Letters: May’s undue credit for EU card charge ban

PUBLISHED: 15:08 22 January 2018 | UPDATED: 15:13 22 January 2018

Theresa May during the 2017 General Election campaign. Photograph: Danny Lawson/PA.

Theresa May during the 2017 General Election campaign. Photograph: Danny Lawson/PA.

PA Wire/PA Images

Banning hidden credit and debit card charges was not a Conservative government measure but the result of an EU directive. Our readers set the record straight.

It was intriguing to note so many Conservatives, including the Prime Minister, claiming credit for banning hidden charges for paying with credit or debit cards.

This was in fact nothing to do with the Conservative government, but was due to the European Union and Directive 2015/2366 on Payment Services.

It was a measure proposed by the European Commission in July 2013 and agreed in 2015 by the European Parliament and Council Ministers.

This is the latest in a series of laws adopted by the EU in order to provide for modern, efficient and cheap payment services and to enhance protection for European consumers and businesses.

It is more than a little ironic for the Conservative government to take credit for something implemented by the European Union, a Union that we are leaving.

Once wonders, if in advance of the EU referendum, the government had in fact highlighted the positive benefits of EU membership such as this to the public, there may have been a different result.

Alex Orr, Edinburgh

I enjoyed the interview with Boris Johnson in which he said he had grossly underestimated the amount of money Britain sends the EU every week and that his notorious £350 million figure was in fact far too low.

In several conversations with my family and friends over the past 20 months, I have called Boris Johnson a big fat liar.

I now realise this was a gross underestimate of what Boris Johnson is. He is a huge, massive, enormous liar.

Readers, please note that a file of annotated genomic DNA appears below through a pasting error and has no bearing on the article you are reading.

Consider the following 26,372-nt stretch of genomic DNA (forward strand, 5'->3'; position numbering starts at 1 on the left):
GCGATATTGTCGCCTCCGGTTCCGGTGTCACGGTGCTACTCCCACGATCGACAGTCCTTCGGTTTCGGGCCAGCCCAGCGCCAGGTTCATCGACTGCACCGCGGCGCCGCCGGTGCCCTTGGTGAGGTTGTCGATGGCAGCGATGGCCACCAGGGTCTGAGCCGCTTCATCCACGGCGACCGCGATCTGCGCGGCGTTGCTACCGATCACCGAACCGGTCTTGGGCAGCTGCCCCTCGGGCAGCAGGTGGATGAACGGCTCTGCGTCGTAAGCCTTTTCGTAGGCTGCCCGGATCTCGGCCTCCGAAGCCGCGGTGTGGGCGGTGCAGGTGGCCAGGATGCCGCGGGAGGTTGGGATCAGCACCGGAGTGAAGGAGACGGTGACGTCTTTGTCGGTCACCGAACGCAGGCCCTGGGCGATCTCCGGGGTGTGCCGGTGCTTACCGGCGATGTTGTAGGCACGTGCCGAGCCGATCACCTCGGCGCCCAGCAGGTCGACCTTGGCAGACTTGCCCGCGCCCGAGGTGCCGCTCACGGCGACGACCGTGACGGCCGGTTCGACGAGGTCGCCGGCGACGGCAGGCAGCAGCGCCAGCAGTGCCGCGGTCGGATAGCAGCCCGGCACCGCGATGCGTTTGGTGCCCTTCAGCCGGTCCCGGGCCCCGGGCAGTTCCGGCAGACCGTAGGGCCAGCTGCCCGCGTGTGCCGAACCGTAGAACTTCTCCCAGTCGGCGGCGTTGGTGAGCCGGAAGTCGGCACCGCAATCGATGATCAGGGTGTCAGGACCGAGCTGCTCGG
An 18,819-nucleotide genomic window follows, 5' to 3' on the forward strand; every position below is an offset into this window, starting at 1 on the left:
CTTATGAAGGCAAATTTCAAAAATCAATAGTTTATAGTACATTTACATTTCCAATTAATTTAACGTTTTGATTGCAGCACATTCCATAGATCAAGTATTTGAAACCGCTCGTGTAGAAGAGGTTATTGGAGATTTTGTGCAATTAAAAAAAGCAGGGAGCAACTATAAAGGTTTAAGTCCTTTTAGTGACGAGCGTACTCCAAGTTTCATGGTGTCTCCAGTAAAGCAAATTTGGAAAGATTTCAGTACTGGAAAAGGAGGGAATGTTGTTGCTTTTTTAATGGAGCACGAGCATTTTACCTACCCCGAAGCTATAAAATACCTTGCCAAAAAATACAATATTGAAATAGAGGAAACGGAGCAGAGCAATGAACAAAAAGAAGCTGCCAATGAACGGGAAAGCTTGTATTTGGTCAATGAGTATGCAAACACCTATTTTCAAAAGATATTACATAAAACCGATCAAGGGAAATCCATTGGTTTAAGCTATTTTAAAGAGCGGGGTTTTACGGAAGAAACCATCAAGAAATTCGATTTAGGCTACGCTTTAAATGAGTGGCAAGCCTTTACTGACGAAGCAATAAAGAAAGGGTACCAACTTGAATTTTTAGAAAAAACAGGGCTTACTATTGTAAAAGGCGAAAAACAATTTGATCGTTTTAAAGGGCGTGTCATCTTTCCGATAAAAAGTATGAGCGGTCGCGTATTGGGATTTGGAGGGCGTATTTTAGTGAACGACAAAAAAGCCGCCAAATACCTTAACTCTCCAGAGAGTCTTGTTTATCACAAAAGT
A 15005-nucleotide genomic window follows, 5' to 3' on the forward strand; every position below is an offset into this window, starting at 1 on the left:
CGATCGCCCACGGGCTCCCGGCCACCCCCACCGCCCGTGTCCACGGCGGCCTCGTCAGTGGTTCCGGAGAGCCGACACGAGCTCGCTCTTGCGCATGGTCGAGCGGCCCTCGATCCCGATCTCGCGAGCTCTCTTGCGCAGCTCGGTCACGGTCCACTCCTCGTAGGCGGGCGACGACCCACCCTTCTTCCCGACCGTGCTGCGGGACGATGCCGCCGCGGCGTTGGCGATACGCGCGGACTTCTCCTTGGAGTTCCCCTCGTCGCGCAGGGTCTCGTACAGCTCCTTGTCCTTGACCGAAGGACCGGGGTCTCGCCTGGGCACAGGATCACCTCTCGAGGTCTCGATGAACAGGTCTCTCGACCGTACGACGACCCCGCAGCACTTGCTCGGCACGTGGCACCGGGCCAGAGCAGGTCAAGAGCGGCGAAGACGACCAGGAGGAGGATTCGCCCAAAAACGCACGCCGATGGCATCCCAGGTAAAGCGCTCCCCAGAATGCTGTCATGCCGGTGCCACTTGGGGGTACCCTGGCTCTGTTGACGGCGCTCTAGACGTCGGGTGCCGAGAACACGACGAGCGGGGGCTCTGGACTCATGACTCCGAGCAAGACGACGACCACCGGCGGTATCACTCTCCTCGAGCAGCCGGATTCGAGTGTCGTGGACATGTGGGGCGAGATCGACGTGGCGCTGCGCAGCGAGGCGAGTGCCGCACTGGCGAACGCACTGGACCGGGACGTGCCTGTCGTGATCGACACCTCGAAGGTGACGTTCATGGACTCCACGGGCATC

I apologise to my family and friends for any confusion.

Jane Hill, Birmingham

Our cause desperately needs a leader and spokesperson. This person needs to be at least as formidable a debater as Nigel Farage (at least, he would have the advantage here of delivering the truth, not lies or half-lies passed off as truths!).

He also needs to be well-known and popular, and inspire respect and especially trust.

Karan Bilimoria, a former BBC Dragon and keen Remainer, fits the bill perfectly: he recently appeared at least twice on Sky News’ The Pledge, and, especially on EU-related topics, really made his mark – not a surprise, since he once won a debating competition.

The added bonus is, he is not a politician – certainly not a professional one anyway – and this too will appeal to most people. Has anyone approached him to fulfil that role? Or at least play an active part in our campaign?

Paul Smith, Bournemouth

In the week which saw Trump’s mental health seriously questioned, is it surprising that Nigel Farage should announce his support for a second EU Referendum in order to boost the Brexit position once and for all?

But wait. Which Nigel Farage is it making this call?

Is it Farage the (Genius) Political Analyst? Hardly, since that would mean he has failed to see the parallel with Theresa May’s similar reasoning in calling the 2017 election.